Jeff Heimsath/KUT News

Capital Metro is planning some big improvements for MetroRail, the city’s only rail transit line. But one of the big-ticket items on that list of improvements – a plan for a permanent downtown station with a price tag of over $30 million – is being criticized by some as unnecessary and ill-suited to the city's transit needs.

MetroRail (also known as the Red Line) got off to a rough start when it launched in 2010, starting several years late and tens of millions of dollars over budget. Still, it's managed to attract more and more riders in the years since, and a typical weekday rush hour these days on the Red Line is standing room only.

But the service is hampered by several factors. 

Spencer Selvidge/KUT News

Austin's "MetroRapid" buses are larger and, let's be honest, nicer than your typical bus. They've got more doors, for one, which makes for faster loading and unloading. You can look up when the next one's going to arrive on your smartphone. They have Wi-Fi, too. In January, the first line debuted, the 801, running up and down North Lamar and Congress. This week, the second one started up, the 803, going from the Domain down Burnet, through downtown and down South Lamar. 

The Rapid bus system is the first major transit project in Austin since the troubled rollout of the MetroRail red line several years ago.* That project was late, over budget and struggled to attract riders.

The rapid buses, however, started on time and under budget. But six months after the launch of the first rapid line, ridership in its corridor is down 16 percent from two years ago during the same period. (You can view the ridership numbers obtained by KUT below.)

"We certainly didn't want that to happen. We hoped that wouldn’t happen. But it did happen," says Todd Hemingson, Vice President of strategic planning and development with Capital Metro.

So why, after premiering shiny new buses with plenty of features, did ridership go down in the corridor?

Callie Hernandez for KUT News

Update: Capital Metro’s MetroRail Service is back up and running this morning. But trains are running behind schedule because of a technology problem earlier this morning.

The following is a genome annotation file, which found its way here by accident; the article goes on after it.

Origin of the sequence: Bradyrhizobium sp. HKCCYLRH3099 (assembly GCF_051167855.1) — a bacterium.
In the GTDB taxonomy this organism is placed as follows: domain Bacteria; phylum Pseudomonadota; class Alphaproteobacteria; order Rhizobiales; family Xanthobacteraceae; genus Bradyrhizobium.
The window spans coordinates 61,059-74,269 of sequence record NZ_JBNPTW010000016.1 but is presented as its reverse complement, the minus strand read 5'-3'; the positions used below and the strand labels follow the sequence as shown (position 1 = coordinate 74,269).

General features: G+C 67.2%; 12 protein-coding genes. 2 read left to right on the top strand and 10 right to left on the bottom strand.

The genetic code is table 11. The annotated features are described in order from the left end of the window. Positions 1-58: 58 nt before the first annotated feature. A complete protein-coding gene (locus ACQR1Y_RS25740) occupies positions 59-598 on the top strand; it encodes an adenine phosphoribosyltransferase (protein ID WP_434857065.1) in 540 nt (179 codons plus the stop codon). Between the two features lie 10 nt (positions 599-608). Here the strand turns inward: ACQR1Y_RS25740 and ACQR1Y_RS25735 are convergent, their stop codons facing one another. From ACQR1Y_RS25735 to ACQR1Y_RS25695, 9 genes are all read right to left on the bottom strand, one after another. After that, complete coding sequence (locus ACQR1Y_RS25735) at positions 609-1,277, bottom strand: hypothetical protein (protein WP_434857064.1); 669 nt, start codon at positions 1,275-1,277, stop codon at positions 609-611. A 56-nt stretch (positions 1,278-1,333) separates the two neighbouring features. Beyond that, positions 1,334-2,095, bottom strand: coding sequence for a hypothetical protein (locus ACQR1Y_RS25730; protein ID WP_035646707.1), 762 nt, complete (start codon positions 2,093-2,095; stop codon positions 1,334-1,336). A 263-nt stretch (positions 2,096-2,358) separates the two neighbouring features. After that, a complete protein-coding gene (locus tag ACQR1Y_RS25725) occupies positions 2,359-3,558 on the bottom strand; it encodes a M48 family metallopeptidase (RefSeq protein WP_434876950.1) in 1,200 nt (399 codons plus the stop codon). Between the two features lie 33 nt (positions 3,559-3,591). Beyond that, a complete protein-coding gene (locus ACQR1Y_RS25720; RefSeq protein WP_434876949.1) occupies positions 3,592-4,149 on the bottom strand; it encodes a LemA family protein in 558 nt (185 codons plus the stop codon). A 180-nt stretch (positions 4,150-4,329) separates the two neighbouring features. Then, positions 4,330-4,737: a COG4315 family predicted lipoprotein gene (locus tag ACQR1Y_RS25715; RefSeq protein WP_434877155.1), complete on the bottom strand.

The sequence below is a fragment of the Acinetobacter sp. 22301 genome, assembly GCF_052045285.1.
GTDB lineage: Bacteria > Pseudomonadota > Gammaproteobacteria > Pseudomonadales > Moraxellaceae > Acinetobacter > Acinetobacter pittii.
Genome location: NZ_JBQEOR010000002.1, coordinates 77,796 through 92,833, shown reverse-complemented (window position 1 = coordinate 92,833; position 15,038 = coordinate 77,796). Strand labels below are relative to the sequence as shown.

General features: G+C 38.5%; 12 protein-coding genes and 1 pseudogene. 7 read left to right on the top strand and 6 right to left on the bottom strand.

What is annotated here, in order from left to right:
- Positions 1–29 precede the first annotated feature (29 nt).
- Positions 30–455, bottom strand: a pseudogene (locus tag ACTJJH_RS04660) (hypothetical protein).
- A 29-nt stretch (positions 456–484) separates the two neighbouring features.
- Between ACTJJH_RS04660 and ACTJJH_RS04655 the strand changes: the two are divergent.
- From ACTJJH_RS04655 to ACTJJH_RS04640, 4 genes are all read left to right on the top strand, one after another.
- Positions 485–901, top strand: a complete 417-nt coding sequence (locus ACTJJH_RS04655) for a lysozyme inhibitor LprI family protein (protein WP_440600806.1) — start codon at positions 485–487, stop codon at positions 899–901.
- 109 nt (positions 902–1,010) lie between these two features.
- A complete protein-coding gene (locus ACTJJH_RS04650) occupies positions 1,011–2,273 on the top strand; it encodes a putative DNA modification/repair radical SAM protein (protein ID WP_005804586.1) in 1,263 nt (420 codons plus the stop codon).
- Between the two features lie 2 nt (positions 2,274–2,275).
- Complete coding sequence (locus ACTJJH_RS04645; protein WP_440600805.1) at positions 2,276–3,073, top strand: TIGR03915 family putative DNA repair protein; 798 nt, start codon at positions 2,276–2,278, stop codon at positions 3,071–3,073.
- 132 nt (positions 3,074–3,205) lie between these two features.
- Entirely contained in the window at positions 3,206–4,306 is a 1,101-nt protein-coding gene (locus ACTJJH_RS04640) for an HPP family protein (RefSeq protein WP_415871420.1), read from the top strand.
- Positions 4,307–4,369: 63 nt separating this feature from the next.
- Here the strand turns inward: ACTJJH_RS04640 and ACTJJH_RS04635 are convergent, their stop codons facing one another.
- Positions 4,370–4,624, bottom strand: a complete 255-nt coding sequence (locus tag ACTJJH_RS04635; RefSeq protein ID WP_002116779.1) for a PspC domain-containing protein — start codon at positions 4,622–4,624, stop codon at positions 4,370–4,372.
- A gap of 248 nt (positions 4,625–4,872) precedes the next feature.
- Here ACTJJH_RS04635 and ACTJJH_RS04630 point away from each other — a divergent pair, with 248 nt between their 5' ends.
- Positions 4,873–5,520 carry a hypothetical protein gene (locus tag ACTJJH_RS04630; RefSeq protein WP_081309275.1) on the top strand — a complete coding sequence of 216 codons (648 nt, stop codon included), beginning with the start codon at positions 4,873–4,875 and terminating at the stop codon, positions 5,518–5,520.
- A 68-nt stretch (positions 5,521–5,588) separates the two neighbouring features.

Capital Metro says the first train will depart from Leander at about 6:50 a.m.

A Capital Metro spokesperson says crews will work hard this morning to get back on schedule.

Original Story (6:22 a.m.): Capital Metro’s MetroRail Service is down this morning because of a technology problem.

KUT News

Update: Capital Metro says MetroRail service is back up and running as normal this morning – all the way from Leander to downtown Austin.

Derailed freight cars have been removed from the tracks.

Original Story (April 4, 2013): CapMetro has resumed MetroRail service to the MLK station from their Kramer, Howard and Leander Stations. Trains will run as schedule for the foreseeable future while buses will shuttle passengers between MLK and downtown.

Capital Metro is reaching out to residents in the suburbs north of Austin for input on possible transit options for connecting them to Central Austin. Cap Metro says it’s the number one transportation priority for the region. The big reason? A lot of people may live in Williamson County, but many of them work in Travis County.

Cap Metro has already heard from people during traditional open houses. Now, the transit company is seeking input through a website – what it’s calling an “Online Open House.”

The website lets visitors control what looks like a sort of power point presentation. It highlights a few problems: congestion, rapid population growth and the restraints of the current highway system.